Your Teen

Acetaminophen, No Threat To Child's Liver

2.00 to read

With more than eight million American kids taking the drug every week, acetaminophen is the nation's most popular drug in children. It's toxic to the liver in high doses, and can be fatal if taken in excess. Very rarely, adults may also get liver damage at normal doses, so doctors had worried if the same was true for kids. Concerns about liver injuries in children who take the common painkiller acetaminophen, sold as Tylenol in the U.S. are unfounded, researchers said on Monday. "None of the 32,000 children in this study were reported to have symptoms of obvious liver disease," said Dr. Eric Lavonas of the Rocky Mountain Poison and Drug Center in Denver. "The only hint of harm we found was some lab abnormalities." With more than eight million American kids taking the drug every week, acetaminophen is the nation's most popular drug in children. It's toxic to the liver in high doses, and can be fatal if taken in excess. Very rarely, adults may also get liver damage at normal doses, so doctors had worried if the same was true for kids. "This drug is used so commonly that even a very rare safety concern is a big concern," said Lavonas, whose findings appear in the journal Pediatrics. Some researchers suspect there is a link between long-term use of acetaminophen and the global rise in asthma and allergies, but the evidence is far from clear at this point. For the new report, researchers pooled earlier studies that followed kids who had been given acetaminophen for at least 24 hours. There were no reports of liver injuries leading to symptoms such as stomachache, nausea or vomiting, in the 62 reports they found. Ten kids, or about three in 10,000, had high levels of liver enzymes in their blood, which usually means their livers have been damaged. In most cases, however, those elevations were unrelated to acetaminophen. And even if they were caused by the drug, they don't indicate lasting damage, according to Lavonas. "Acetaminophen is extremely safe for children when given correctly," he said. "Parents should not be afraid to give acetaminophen to their children when they need it, but they should be very careful about giving the right dose." "If you suspect that you have given a child an overdose, call your state's poison center," he added. The Rocky Mountain Poison and Drug Center receives funding from McNeil Consumer Healthcare, the Johnson & Johnson subsidiary that sells Tylenol, but the researchers said the company did not support this study.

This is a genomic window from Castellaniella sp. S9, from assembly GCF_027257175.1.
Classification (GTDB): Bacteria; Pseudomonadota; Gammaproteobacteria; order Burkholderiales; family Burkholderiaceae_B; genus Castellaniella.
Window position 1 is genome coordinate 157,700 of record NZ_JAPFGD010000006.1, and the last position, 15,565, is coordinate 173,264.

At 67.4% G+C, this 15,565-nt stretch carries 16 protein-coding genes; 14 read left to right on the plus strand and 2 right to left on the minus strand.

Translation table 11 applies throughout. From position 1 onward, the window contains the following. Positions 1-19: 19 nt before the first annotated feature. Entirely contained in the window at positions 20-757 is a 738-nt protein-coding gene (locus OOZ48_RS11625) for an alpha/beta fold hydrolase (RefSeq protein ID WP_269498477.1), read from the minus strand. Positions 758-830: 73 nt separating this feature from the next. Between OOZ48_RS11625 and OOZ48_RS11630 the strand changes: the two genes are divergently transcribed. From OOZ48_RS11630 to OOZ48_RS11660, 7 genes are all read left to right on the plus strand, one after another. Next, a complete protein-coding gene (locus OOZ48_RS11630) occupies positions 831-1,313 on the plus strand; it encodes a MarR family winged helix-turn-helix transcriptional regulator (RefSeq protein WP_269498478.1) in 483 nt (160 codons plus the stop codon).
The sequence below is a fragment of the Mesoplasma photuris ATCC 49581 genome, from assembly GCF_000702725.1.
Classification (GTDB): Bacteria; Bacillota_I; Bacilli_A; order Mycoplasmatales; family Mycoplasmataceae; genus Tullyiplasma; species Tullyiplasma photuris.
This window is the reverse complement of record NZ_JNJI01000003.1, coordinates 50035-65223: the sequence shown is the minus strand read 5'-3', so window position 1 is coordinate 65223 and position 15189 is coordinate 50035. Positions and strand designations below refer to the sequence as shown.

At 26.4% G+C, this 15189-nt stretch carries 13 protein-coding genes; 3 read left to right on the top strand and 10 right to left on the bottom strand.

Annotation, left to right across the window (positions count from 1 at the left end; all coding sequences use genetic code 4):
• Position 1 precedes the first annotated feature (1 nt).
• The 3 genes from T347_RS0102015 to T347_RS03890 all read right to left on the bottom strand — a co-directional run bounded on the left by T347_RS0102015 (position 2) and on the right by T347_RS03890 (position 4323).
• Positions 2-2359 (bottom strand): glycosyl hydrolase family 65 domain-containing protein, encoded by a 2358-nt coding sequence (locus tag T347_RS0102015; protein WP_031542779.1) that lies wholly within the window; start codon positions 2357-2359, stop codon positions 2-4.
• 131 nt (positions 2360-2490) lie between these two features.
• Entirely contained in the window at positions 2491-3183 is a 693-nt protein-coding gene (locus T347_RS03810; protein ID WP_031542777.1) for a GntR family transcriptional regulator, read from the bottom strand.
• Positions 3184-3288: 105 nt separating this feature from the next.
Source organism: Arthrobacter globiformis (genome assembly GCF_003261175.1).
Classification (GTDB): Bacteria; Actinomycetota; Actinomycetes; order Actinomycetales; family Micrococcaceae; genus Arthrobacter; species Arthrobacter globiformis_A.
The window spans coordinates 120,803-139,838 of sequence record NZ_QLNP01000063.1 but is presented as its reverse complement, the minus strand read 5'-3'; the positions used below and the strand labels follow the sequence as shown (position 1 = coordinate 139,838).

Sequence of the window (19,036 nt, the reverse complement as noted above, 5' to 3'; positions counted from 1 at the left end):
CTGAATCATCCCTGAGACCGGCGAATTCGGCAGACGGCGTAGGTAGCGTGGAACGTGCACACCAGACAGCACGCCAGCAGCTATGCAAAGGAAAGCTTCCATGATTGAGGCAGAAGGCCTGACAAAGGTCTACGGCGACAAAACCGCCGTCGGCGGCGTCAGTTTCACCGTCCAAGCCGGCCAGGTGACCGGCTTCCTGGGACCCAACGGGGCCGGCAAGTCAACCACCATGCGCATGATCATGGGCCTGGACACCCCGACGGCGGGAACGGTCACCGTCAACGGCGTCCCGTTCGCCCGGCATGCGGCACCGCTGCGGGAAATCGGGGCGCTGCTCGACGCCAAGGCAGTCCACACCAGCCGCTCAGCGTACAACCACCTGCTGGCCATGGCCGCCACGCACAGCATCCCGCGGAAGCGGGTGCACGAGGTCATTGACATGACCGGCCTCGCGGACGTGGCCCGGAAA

Daily Dose

Gassy Baby? No Problem!

1:30 to read